Gendering Government
224 pages, 6 x 9
6 tables
Release Date:01 Jul 2003
Release Date:20 Nov 2002
Release Date:01 Oct 2007

Gendering Government

Feminist Engagement with the State in Australia and Canada

UBC Press

Feminists, like other political actors, cannot avoid the state.Whether they want equal pay, anti-domestic violence laws, refugee orchildcare centres, they must engage with state institutions. Whatdetermines the nature and extent of this involvement? Why are somefeminists more willing to engage with some institutions, while othersare not?

Gendering Government seeks to answer these questionsthrough a comparison of feminist engagement with political institutionsin Australia and Canada. Chappell considers what effect politicalinstitutions have had on shaping feminist claims, and in turn, to whatextent these claims shape the nature of these institutions. She adds anew dimension to our understanding of the relationship between genderinterests and government, showing how the interaction is dynamic andmutually defining. She further extends existing comparative studies inthe field of women and politics by examining the full range of suchinstitutions, including the electoral, parliamentary,legal/constitutional, and bureaucratic arenas.


  • 2004, Winner - Outstanding Academic Title, Choice Magazine
An important contribution to feminist political science and will be of interest to the discipline generally ... I especially admire its clear, jargon-free style of writing, a pleasure to read. Jill Vickers, Canadian Journal of Political Science
She offers analysis of the formation of late twentieth century feminist politics, or electoral politics, bureaucracies, courts, federal institutions, and NGOs. Her claim that this is the first work to offer this level of analysis is a strong one: she considers a range of institutions and time frames for both countries. It is a rich and full picture. Catherine Dauvergne, Canadian Literature, Issue 186, Autumn 2005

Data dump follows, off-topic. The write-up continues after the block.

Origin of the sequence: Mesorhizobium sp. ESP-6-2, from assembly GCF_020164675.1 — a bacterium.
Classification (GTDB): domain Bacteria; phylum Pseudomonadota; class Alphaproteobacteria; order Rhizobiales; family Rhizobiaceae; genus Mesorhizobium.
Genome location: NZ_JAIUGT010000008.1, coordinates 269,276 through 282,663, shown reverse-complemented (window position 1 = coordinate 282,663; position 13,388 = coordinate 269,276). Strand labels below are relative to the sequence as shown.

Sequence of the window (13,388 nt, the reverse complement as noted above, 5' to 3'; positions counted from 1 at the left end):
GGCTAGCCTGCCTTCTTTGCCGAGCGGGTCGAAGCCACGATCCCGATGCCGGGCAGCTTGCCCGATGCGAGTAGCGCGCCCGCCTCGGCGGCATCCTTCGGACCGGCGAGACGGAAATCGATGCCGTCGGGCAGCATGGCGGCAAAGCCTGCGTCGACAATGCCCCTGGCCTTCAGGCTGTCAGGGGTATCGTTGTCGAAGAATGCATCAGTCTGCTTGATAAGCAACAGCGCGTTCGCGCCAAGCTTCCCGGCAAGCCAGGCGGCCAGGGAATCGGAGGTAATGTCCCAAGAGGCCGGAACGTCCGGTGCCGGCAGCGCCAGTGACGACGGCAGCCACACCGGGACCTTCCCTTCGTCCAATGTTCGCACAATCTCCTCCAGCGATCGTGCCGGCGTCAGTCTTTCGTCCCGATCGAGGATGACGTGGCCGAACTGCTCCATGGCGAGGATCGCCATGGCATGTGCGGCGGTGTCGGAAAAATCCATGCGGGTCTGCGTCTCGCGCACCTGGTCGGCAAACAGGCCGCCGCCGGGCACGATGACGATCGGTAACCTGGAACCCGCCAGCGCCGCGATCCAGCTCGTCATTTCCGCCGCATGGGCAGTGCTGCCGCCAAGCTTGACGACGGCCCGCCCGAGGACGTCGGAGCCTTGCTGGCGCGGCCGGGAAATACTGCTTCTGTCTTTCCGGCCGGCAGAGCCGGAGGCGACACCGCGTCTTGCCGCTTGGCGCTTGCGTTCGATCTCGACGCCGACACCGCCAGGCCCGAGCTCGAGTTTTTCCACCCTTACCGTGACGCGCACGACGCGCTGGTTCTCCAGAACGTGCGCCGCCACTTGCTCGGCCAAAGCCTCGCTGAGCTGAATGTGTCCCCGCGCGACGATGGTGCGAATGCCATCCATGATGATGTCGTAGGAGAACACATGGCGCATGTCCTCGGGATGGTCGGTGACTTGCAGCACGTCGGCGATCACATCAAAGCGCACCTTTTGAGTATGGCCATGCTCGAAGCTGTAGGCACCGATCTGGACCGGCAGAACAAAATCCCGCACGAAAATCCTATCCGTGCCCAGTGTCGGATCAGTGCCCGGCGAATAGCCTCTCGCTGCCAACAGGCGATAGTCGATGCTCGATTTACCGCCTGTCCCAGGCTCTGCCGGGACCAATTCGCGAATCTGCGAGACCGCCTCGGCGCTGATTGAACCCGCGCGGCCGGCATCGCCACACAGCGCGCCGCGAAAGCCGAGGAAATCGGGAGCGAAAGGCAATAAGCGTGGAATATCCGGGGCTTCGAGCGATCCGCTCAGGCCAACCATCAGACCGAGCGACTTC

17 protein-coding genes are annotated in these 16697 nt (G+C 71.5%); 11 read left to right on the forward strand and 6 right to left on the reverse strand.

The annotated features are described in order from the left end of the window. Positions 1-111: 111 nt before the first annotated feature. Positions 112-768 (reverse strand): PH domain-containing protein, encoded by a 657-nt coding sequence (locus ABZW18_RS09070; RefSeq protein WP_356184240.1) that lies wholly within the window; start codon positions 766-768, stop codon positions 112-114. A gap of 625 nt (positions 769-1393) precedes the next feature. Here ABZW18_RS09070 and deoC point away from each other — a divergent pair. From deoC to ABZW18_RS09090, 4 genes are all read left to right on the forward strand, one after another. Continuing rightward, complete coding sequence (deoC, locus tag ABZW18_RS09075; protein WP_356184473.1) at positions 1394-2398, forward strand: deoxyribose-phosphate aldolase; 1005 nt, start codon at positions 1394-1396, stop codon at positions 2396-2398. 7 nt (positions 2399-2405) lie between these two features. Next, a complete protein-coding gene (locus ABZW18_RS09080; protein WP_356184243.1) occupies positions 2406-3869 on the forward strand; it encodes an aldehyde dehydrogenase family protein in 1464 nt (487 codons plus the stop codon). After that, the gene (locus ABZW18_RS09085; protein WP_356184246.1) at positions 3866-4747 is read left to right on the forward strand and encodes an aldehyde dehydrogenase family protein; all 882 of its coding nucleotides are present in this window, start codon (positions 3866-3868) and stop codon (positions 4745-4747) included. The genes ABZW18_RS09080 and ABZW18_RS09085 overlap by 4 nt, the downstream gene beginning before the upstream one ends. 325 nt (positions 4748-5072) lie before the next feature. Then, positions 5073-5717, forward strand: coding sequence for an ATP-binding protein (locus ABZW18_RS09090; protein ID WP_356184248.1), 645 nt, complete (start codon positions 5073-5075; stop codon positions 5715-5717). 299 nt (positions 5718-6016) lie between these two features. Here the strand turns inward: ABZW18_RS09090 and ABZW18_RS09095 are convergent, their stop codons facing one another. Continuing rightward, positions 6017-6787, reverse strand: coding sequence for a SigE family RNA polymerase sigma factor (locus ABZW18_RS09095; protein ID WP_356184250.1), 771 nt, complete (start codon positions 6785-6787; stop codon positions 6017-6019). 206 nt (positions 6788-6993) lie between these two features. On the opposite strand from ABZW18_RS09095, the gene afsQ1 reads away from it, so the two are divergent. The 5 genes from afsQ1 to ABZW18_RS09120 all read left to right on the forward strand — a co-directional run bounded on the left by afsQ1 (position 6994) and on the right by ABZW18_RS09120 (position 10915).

Gendering Government skilfully compares the parliamentary and federal systems in Australia and Canada, making a significant contribution to the field. It is directed to a wide audience, including readers who are interested in feminist studies, comparative analysis, political science, and political theory. Elizabeth van Acker, School of Politics and Public Policy, Griffith University, Australia
An ambitious and significant piece of scholarship ... It is written in a lively and engaging fashion, and will make a valuable contribution to the field of political science and to feminist scholarship. Katherine Teghtsoonian, Faculty of Human and Social Development, University of Victoria
Louise Chappell is a lecturer at the School ofEconomics and Political Science, University of Sydney, Australia.



1 Gender and Political Institutions in Australia and Canada

2 Feminists in Australia and Canada: Identities, Ideas, Strategies,and Structures

3 The Feminist Electoral Project: Working against the Grain

4 The Femocrat Strategy: Challenging Bureaucratic Norms andStructures

5 Feminists and the Constitutional and Legal Realms: Creating NewSpaces

6 Feminists and Federalism: Playing the Multilevel Game

7 Feminists and Institutions: A Two-Way Street



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